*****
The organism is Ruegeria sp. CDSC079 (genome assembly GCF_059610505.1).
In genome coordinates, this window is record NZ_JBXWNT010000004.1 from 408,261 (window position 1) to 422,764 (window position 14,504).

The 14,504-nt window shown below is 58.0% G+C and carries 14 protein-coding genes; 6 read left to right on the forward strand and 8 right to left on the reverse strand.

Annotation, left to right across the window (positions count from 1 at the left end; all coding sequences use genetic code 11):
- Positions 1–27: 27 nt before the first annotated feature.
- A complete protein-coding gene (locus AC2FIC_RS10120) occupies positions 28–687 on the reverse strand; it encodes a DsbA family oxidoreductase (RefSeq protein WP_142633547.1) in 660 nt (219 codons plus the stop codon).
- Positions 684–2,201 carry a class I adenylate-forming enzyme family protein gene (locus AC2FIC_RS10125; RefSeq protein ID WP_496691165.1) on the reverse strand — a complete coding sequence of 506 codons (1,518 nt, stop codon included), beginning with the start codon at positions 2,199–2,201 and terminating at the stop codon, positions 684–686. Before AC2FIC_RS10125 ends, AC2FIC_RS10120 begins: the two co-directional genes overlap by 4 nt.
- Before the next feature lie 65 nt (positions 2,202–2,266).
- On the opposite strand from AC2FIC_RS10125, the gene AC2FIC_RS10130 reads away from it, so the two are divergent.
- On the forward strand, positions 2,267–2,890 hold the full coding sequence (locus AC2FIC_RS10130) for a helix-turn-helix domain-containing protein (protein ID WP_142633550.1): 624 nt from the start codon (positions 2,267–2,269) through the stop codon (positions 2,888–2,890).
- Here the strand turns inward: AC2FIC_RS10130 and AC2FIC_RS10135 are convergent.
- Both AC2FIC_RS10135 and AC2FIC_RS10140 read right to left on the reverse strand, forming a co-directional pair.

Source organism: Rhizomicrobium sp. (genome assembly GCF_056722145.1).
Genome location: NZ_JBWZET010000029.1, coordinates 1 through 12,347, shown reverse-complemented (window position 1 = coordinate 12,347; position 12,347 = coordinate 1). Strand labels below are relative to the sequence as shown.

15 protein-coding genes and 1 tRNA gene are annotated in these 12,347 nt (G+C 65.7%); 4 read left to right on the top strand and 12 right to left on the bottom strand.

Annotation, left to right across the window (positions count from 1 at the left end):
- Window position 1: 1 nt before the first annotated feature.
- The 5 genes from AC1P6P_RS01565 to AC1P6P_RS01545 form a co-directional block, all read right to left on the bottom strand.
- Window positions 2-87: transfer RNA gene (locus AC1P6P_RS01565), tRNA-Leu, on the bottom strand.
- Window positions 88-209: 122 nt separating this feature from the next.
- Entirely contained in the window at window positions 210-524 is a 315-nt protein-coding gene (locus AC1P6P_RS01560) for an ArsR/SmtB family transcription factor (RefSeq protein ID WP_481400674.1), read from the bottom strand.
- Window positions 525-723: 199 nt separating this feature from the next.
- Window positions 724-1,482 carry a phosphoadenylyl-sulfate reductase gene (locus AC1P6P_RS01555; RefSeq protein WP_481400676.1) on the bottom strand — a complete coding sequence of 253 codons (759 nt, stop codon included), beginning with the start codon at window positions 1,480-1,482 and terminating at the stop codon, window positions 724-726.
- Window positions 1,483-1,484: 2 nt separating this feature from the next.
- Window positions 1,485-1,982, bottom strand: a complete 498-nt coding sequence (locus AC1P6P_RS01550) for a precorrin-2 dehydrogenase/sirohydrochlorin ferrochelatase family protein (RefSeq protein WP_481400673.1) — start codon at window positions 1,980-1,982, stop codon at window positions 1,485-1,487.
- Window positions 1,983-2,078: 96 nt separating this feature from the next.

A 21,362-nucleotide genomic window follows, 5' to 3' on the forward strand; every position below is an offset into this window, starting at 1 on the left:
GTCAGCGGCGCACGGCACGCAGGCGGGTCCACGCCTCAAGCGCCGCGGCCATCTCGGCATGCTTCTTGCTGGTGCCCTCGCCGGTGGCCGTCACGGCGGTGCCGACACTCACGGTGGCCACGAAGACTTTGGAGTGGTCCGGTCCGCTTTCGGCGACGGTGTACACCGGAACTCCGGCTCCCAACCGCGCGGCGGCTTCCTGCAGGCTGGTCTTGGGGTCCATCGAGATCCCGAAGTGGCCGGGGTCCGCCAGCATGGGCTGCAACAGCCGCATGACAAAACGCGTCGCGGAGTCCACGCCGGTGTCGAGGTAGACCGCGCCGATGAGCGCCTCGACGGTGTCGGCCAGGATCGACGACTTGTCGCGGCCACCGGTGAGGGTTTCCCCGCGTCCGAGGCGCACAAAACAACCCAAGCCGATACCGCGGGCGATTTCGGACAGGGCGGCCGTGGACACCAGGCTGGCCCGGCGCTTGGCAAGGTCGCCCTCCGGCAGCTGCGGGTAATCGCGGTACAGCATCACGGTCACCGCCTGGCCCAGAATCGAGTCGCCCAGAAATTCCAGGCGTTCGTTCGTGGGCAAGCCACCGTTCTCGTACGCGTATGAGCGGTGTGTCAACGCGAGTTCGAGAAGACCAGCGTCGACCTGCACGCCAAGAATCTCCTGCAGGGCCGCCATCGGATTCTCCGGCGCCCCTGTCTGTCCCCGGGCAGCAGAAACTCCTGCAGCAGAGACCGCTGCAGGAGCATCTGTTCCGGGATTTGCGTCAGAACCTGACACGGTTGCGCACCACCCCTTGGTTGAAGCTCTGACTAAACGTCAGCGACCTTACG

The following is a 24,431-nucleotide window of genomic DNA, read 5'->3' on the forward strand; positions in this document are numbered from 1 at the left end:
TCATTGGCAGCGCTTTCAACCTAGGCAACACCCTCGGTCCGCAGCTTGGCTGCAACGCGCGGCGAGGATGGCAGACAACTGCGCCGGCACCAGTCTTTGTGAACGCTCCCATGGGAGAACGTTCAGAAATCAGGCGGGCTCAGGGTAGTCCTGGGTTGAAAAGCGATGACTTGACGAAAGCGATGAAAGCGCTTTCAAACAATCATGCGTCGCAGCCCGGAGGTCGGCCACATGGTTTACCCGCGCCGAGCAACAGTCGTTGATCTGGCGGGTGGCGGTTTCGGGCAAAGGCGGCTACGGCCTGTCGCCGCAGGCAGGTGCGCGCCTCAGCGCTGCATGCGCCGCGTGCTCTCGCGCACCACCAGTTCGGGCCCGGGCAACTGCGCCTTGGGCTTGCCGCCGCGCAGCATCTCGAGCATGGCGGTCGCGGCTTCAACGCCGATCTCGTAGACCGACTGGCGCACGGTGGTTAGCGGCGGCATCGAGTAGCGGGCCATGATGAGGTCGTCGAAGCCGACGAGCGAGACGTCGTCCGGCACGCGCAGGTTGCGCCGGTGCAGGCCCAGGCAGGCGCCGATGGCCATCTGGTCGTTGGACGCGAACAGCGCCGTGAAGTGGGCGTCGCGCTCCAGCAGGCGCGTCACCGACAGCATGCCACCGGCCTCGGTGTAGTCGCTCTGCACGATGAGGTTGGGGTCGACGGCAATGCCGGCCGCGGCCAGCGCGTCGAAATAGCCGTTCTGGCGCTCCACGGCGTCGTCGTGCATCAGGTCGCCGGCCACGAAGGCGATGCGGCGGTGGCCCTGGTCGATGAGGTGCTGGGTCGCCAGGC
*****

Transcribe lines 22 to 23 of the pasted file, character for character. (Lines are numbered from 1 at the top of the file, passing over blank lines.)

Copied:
- Window positions 525-723: 199 nt separating this feature from the next.
- Window positions 724-1,482 carry a phosphoadenylyl-sulfate reductase gene (locus AC1P6P_RS01555; RefSeq protein WP_481400676.1) on the bottom strand — a complete coding sequence of 253 codons (759 nt, stop codon included), beginning with the start codon at window positions 1,480-1,482 and terminating at the stop codon, window positions 724-726.